The University and its Office of International Programs and Services welcomed a group of teachers from deaf schools in the Czech Republic at Hradec Kralove, Stredni Skola, Zakladni Skola, and Materska Skola. During their June 9 to June 16 visit, the teachers met with University faculty and Clerc Center teachers and discussed bilingual education, audiology and speech language pathology, and teaching English as a Second language. Pictured (from left) are teachers David Jirous and Veronika Dostalova, Assistant Principal Pavel Prazak, Principal Iva Rindova, teacher Eva Stolinova, and teachers and English Language Institute alumni Tereza Nenickova and Dana Vodrazkova.
Bronze hands spelling out the ASL alphabet, a staple of the traveling History Through Deaf Eyes exhibit that settled for some time in the lobby of Gallaudet’s Visitors Center, have found a home in a new museum at the site of their origin, the Maryland School for the Deaf (MSD), Frederick. The sculpture, which was cast from wooden hands carved by MSD student Clayton Forsythe in 1912, is part of the new Bjorlee Museum on the MSD campus. A grand opening for the museum was held on June 6, and it is now open to the public. The museum, named for the school’s fifth superintendent, Dr. Ignatius Bjorlee, includes diverse items from pre-Victorian times through the 1950s. These items are of historical significance and interest to historians of wars from the Revolutionary War to World War II, MSD alumni, the deaf community, and the general public.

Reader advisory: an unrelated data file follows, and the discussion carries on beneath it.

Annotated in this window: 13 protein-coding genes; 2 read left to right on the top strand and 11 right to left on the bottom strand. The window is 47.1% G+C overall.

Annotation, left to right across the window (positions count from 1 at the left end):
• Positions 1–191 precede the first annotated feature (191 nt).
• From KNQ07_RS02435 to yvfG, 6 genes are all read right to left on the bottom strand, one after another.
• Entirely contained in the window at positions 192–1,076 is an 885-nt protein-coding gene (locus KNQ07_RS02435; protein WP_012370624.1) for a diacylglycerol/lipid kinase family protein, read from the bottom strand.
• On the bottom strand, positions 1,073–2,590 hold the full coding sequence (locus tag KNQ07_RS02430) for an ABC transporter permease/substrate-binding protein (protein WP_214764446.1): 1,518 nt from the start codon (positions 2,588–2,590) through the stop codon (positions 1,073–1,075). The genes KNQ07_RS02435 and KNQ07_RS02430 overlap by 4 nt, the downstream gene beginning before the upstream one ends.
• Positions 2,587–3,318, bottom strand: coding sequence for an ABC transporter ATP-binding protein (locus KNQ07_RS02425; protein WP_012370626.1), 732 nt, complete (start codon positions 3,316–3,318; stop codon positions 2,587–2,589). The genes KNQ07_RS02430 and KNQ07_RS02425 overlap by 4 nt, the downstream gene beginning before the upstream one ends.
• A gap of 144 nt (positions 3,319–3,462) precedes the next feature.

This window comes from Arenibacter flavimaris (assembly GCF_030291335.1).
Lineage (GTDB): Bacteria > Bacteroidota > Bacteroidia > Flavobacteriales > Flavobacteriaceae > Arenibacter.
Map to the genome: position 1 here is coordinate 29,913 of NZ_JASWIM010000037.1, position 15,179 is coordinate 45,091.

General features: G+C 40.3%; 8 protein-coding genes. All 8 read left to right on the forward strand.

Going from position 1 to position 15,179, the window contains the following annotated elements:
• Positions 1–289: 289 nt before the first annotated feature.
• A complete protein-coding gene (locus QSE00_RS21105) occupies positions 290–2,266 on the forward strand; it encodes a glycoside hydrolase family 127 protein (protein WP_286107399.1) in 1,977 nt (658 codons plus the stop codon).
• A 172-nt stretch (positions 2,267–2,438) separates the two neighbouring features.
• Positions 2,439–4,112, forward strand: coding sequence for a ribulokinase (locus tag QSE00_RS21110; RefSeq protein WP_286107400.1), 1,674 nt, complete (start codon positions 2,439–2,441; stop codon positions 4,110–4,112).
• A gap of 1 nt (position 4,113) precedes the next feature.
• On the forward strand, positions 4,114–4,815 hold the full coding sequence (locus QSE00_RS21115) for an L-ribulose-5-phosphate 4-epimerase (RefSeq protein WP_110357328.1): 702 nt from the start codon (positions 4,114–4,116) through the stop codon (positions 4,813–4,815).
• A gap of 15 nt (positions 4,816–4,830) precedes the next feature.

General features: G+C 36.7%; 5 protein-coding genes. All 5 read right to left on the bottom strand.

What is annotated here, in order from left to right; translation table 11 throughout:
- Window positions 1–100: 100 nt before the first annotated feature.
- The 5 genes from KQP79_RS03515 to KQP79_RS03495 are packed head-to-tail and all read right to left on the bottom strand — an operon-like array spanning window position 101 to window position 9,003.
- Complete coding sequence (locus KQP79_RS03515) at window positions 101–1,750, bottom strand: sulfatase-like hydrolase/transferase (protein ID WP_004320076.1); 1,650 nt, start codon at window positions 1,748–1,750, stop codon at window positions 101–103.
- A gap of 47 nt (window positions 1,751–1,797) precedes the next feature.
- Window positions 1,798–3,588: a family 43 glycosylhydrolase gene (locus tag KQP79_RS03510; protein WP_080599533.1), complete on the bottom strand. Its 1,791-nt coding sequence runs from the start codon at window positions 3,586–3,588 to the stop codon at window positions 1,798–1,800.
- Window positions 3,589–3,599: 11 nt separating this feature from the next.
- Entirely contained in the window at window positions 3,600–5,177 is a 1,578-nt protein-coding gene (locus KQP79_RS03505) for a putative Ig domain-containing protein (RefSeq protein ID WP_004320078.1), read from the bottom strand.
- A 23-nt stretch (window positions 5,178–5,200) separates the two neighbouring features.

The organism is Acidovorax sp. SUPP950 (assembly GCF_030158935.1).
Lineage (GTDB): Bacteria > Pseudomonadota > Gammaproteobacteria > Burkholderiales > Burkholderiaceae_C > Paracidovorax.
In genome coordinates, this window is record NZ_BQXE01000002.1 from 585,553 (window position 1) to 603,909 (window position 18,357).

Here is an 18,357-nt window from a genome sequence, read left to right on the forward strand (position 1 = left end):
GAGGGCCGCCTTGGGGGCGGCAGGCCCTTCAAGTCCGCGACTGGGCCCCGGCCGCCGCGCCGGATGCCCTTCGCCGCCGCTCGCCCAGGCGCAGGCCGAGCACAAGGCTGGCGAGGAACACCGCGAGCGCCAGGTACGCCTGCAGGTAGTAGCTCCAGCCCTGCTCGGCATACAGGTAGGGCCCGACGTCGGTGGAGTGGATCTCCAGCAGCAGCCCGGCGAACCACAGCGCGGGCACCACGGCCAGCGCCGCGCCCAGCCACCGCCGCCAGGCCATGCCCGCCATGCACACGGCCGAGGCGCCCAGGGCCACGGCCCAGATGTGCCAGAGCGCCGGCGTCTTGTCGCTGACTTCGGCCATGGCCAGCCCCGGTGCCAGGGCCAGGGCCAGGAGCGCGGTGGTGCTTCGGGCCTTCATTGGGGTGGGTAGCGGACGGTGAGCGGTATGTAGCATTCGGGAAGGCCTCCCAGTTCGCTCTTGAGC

Five graduates of the University’s master’s in leisure services administration program were on campus June 13 to take part in interviews that will be used as a recruiting tool on the Department of Physical Education and Recreation’s web site, as well as cast in CD format for use at recruitment fairs and similar events. The alumni were asked to share their stories and insights about how their master’s degree changed their lives and professional life course; in short, explaining what their Gallaudet graduate degree has meant to them. The project was part of an Academic Technology Video Grant received by Physical Education and Recreation professor Carol Riddick. Pictured (from left) are Phyllis Gaines, Class of 2004, who started a business in Florida, Sign of Da’ Times, that bridges the gap between deaf and hearing cultures through the performing arts; Floyd Jackson, Class of 2003, who is employed as a certified therapeutic recreation specialist in California and works on a unit serving deaf patients in a psychiatric hospital; Joseph Kolcun, Class of 2005, director of intramurals at Gallaudet; Randi Baron-Leonard, Class of 2004, who is employed as a certified therapeutic recreation specialist at a state hospital in Maryland; and A.J. Roupp, Class of 2004, who works in Houston, Tex., with the ManKind Project as a leader and facilitator for deaf men and co-founded the Silent Warrior Weekend.